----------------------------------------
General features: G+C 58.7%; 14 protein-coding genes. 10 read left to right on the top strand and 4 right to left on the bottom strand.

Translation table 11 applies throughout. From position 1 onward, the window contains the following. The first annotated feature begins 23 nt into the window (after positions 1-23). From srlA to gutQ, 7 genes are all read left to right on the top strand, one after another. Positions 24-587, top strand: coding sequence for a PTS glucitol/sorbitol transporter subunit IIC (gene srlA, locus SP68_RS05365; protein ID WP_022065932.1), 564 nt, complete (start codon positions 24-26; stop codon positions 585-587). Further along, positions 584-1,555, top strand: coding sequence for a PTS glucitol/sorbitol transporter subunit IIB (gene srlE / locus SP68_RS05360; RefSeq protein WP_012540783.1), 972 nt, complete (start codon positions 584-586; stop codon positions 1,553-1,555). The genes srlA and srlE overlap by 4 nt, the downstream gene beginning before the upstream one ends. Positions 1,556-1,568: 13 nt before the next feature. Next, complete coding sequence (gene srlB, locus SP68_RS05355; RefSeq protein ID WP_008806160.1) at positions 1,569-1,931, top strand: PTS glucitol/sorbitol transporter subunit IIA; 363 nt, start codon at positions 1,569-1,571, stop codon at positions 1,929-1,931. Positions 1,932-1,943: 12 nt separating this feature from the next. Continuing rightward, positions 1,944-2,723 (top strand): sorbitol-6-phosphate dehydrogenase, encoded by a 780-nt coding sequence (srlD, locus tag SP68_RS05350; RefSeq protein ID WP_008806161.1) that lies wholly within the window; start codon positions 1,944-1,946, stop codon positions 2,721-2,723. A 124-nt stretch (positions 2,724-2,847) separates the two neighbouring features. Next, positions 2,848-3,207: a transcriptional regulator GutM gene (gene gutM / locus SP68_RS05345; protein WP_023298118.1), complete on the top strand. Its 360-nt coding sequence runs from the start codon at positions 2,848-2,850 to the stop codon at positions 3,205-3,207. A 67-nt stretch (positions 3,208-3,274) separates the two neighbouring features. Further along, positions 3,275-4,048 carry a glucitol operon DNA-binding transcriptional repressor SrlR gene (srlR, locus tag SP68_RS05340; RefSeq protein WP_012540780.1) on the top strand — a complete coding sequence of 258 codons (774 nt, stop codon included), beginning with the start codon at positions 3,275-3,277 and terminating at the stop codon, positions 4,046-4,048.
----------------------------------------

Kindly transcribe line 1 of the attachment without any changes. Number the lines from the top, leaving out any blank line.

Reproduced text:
General features: G+C 58.7%; 14 protein-coding genes. 10 read left to right on the top strand and 4 right to left on the bottom strand.